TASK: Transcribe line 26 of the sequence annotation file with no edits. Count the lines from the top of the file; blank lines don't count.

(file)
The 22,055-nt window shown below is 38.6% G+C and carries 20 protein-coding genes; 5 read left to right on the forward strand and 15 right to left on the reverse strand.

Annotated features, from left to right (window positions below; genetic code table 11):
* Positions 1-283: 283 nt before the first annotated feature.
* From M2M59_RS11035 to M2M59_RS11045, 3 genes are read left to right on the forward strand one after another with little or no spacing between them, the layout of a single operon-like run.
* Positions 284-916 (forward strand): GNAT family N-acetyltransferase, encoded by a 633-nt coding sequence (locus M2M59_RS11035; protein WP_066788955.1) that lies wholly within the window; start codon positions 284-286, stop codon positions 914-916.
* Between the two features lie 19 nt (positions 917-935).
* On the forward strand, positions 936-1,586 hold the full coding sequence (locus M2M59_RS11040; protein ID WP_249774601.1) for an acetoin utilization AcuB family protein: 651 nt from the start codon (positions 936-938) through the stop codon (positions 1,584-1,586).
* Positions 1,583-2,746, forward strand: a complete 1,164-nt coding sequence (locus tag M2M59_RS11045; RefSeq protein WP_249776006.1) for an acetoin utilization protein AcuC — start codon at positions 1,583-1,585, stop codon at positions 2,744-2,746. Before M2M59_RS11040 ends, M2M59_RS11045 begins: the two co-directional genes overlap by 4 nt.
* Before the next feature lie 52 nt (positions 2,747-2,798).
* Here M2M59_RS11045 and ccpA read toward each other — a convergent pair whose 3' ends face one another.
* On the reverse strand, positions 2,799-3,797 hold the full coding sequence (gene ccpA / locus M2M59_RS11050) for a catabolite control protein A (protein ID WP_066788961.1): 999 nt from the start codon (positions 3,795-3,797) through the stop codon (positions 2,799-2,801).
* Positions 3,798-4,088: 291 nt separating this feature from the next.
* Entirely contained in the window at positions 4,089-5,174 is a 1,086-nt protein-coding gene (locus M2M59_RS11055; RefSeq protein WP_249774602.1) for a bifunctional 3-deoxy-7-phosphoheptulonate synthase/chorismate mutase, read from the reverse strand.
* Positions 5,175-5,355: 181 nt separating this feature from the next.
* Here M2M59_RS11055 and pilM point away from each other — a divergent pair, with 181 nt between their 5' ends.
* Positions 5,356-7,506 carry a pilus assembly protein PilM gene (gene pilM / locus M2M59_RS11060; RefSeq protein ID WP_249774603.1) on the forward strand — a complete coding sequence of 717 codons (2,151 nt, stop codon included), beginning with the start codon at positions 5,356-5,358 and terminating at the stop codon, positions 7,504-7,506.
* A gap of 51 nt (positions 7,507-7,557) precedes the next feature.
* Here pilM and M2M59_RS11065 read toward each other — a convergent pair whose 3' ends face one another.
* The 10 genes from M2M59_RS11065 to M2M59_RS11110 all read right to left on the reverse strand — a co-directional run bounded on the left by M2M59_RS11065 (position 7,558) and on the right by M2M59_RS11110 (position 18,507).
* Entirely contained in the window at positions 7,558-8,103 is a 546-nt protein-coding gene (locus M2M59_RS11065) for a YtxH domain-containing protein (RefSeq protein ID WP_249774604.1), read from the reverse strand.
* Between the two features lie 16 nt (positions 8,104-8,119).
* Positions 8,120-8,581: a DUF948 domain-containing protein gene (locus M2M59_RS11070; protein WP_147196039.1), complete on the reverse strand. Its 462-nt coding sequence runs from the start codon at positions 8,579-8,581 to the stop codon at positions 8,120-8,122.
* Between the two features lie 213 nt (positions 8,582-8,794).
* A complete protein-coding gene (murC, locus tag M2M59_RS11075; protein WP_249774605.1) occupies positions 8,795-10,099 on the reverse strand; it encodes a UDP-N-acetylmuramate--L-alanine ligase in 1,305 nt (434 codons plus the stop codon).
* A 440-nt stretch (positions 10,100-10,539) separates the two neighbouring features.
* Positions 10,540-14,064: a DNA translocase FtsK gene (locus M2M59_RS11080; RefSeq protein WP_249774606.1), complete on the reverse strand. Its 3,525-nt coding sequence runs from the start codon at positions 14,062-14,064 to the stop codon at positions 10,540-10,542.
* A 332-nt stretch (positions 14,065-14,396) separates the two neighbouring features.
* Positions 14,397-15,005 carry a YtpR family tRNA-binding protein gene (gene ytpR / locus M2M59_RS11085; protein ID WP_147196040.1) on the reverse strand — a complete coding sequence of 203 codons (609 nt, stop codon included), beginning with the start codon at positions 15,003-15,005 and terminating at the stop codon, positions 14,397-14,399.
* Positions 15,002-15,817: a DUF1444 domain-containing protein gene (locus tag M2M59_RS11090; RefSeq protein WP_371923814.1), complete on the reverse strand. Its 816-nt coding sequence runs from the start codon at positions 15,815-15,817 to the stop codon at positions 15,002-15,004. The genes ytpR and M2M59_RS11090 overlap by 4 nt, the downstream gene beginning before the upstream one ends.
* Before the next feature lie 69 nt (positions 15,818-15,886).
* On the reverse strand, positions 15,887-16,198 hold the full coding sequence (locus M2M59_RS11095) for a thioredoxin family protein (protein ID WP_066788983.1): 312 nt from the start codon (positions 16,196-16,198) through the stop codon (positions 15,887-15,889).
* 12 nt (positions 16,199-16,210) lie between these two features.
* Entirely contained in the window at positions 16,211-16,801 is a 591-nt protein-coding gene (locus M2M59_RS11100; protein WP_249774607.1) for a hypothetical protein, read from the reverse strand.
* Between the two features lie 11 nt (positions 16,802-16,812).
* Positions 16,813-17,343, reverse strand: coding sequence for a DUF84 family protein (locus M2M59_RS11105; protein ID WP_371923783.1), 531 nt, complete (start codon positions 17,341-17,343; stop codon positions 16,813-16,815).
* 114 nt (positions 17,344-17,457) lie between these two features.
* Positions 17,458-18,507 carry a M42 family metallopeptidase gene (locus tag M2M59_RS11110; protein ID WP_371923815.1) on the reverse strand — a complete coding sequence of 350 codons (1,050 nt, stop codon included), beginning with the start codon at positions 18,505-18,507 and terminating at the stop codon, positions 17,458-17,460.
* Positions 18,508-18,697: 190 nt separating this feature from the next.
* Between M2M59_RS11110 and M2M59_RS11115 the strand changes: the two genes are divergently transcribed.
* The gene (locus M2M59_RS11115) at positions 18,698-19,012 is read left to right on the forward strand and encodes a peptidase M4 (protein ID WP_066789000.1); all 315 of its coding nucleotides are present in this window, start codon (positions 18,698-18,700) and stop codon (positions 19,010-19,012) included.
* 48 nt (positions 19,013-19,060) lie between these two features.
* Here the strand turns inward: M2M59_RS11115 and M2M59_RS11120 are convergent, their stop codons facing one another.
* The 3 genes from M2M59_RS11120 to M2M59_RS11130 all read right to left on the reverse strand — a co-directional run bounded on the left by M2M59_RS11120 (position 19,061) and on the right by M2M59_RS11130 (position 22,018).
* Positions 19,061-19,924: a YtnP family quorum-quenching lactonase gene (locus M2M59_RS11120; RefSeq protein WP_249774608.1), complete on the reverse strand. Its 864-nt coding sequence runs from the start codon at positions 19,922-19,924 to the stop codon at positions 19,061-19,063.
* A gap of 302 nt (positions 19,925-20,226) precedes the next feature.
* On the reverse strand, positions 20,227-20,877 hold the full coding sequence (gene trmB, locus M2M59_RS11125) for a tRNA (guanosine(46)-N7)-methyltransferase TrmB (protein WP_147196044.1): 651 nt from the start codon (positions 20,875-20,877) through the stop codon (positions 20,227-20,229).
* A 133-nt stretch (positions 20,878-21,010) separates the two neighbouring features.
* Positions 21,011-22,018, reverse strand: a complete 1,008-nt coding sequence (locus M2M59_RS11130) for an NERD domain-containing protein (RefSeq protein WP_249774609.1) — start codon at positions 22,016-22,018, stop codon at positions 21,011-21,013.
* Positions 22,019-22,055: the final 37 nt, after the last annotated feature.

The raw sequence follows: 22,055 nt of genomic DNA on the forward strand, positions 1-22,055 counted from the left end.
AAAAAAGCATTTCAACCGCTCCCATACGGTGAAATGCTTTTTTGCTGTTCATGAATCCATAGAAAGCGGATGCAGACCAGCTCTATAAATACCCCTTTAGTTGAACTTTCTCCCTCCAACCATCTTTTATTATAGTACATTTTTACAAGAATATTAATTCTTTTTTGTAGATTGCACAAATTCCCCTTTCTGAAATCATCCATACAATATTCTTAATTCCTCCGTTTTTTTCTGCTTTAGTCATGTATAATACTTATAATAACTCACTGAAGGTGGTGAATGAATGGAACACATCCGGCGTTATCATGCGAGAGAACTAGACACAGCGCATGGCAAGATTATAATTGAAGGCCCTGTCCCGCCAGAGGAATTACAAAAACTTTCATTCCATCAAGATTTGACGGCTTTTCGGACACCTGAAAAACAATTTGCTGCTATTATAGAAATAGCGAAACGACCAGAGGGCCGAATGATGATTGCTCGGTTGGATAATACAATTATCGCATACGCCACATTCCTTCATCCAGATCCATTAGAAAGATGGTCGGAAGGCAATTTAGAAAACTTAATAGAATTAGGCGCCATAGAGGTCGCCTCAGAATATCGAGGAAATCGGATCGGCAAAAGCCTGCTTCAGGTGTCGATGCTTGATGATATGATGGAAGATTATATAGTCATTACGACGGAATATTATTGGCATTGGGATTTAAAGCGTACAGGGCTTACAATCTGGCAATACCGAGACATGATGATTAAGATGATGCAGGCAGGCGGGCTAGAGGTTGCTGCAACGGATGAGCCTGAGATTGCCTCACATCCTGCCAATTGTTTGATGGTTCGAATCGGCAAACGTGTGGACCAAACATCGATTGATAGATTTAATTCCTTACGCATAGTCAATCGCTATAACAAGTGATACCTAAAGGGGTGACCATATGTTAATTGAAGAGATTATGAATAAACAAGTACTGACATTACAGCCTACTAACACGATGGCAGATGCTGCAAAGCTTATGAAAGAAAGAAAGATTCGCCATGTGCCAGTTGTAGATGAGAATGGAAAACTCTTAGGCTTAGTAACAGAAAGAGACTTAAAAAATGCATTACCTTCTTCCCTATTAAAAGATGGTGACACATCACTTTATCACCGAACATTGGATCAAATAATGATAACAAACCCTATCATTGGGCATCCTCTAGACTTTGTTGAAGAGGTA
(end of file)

* Positions 10,540-14,064: a DNA translocase FtsK gene (locus M2M59_RS11080; RefSeq protein WP_249774606.1), complete on the reverse strand. Its 3,525-nt coding sequence runs from the start codon at positions 14,062-14,064 to the stop codon at positions 10,540-10,542.